Warmer weather means sunbathers of all sorts including rattlesnakes
RAPID CITY, S.D. – They can be everywhere and anywhere, especially in areas of poor visibility, tall or thick grass or brush. From sinks to shoes, prairie rattlesnakes have been found in a wide variety and sometimes unusual locations.
“A lot of people assume because they have never seen them in their yard that it won’t be an issue. I would say that’s pretty incorrect. Be aware of the infamous places they really like to sunbathe. Areas that have a lot of sidewalks and rocks that serve as heat sources are definitely high-risk areas,” said Dr. Melissa Master DVM, owner of Masters Veterinary Clinic.
While most rattlesnake safety is common sense for humans, it’s a different story for dogs and horses. Dr. Masters shares ways to avoid an unfortunate run-in with rattlesnakes, which as some animals and pet owners have learned the hard way, can tragically lead to them paying a terrible, even the ultimate price.
When out hiking or trail riding keep your eyes and ears open, especially in well-hidden areas such as near downed trees or areas with heavy debris, and avoid walking or riding near paved roads at night where rattlesnakes will go to warm up after the sun goes down. Give these areas a wide berth if possible and by all means, if you see a snake leave it alone. Bites are more likely to occur if you or your pet provoke them or you attempt to catch a rattlesnake.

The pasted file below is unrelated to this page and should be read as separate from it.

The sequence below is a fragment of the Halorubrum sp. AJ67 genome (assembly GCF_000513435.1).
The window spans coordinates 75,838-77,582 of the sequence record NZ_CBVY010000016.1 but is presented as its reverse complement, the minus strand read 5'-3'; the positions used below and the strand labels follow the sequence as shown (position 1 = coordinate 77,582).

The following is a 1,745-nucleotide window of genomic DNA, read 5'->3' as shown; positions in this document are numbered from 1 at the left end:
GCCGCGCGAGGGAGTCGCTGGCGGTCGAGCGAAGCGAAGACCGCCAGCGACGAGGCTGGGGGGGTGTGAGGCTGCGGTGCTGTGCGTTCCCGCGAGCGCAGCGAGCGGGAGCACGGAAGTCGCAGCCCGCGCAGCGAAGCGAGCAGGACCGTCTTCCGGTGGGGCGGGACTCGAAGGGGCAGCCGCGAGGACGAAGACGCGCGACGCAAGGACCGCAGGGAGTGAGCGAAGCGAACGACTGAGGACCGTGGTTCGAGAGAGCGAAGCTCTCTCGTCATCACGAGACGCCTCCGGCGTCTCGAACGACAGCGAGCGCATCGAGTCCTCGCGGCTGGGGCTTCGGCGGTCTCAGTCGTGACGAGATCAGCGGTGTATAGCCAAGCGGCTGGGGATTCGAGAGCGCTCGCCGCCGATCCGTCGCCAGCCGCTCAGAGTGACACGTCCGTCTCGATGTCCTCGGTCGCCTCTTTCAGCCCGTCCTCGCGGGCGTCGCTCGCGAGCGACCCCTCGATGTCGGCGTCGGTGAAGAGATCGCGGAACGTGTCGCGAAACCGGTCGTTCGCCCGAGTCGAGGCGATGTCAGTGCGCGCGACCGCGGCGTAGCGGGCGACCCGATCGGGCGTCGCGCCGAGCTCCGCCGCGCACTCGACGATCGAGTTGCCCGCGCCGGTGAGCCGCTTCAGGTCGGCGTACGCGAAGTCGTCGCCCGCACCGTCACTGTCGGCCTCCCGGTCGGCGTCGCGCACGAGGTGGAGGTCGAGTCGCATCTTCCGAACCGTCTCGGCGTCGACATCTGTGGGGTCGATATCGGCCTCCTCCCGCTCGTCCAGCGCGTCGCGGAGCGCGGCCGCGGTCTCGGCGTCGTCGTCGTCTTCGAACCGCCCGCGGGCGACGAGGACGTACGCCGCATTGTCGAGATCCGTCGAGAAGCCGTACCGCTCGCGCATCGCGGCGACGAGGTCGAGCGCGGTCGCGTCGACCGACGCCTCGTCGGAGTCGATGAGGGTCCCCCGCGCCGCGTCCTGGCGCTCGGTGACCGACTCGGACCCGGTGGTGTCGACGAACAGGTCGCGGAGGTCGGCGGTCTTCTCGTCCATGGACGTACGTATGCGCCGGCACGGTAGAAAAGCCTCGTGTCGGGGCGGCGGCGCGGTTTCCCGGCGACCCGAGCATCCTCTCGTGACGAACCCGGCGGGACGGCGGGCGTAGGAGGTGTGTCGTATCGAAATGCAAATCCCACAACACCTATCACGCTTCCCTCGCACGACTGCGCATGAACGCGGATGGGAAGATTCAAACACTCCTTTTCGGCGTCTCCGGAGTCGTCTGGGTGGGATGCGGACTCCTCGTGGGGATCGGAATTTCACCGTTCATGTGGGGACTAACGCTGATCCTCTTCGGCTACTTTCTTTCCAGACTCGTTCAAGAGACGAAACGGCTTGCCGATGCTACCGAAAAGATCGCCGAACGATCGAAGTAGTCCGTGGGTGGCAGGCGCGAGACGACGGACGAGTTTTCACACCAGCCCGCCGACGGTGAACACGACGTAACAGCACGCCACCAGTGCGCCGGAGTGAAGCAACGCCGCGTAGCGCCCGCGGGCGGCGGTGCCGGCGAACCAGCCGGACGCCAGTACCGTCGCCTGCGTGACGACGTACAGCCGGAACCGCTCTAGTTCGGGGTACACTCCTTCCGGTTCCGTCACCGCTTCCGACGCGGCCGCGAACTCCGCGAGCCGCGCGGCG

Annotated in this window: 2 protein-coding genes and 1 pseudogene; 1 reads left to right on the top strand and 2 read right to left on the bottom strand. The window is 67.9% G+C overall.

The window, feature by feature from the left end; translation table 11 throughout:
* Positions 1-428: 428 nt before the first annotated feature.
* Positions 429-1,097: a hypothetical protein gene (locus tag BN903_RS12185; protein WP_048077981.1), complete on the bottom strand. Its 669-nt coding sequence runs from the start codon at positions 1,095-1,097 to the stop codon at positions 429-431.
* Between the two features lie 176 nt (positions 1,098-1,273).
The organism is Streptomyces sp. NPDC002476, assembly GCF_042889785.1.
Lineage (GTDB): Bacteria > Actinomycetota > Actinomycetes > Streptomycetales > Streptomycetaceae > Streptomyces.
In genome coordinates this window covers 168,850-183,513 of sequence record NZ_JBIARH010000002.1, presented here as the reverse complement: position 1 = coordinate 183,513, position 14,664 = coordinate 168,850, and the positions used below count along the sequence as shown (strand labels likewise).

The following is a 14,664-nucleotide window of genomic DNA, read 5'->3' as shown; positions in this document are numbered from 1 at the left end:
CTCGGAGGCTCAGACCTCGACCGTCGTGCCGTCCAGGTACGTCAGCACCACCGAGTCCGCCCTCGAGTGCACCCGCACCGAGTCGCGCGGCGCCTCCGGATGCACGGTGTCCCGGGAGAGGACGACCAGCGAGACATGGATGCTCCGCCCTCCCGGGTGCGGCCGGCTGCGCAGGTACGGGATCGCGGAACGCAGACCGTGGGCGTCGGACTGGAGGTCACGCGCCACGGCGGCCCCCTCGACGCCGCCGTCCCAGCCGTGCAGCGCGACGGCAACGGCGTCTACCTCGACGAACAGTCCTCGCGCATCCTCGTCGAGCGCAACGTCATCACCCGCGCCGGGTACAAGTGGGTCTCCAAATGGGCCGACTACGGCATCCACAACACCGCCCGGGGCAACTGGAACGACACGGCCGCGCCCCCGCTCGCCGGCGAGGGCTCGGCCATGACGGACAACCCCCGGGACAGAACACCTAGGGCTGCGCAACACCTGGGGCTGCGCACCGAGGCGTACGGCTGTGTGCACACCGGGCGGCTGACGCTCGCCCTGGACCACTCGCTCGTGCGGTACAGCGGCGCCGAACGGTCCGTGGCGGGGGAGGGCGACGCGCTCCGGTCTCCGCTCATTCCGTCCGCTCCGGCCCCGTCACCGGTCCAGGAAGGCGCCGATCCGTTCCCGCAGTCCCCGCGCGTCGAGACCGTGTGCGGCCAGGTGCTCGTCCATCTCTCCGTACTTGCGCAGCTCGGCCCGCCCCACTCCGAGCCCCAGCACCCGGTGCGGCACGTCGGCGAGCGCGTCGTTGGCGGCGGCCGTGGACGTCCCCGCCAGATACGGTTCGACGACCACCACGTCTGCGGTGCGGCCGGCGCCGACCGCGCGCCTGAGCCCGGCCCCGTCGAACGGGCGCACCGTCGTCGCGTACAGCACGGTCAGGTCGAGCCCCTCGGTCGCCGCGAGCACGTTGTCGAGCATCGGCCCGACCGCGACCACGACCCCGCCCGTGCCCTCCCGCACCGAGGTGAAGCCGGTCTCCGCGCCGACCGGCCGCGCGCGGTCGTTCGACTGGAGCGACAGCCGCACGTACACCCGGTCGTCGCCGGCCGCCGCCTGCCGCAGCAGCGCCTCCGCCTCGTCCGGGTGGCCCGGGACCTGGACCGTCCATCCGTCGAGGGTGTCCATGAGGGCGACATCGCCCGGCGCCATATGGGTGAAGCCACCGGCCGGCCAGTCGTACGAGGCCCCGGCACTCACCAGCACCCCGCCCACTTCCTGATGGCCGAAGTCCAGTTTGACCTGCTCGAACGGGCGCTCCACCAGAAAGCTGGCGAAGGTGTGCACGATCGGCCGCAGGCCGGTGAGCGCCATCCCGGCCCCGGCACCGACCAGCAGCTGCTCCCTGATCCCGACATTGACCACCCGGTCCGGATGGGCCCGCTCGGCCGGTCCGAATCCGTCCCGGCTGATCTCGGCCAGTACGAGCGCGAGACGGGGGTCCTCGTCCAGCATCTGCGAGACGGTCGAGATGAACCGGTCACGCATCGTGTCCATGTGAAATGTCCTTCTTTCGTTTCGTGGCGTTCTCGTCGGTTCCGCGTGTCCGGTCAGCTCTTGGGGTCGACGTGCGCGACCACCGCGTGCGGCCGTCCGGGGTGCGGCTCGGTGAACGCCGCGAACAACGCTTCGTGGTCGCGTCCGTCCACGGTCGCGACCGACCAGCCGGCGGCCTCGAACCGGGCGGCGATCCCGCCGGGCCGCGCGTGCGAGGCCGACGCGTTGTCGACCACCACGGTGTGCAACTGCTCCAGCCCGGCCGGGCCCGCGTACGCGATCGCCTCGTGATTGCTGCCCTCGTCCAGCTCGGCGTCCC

Keep your dogs leashed to avoid them from free-roaming and sticking their nose where it doesn’t belong.
If it’s important to you and your dog that they be allowed to run free, each fall the Western South Dakota Bird Dog Association hosts a rattlesnake avoidance clinic. Dogs are trained to avoid rattlesnakes with the use of defanged rattlesnakes and electronic collars. It’s also a training for dog owners.
“It’s important for dog owners to know how their dog reacts when they encounter a rattlesnake,” said Gereth Stillman, who puts on the clinic.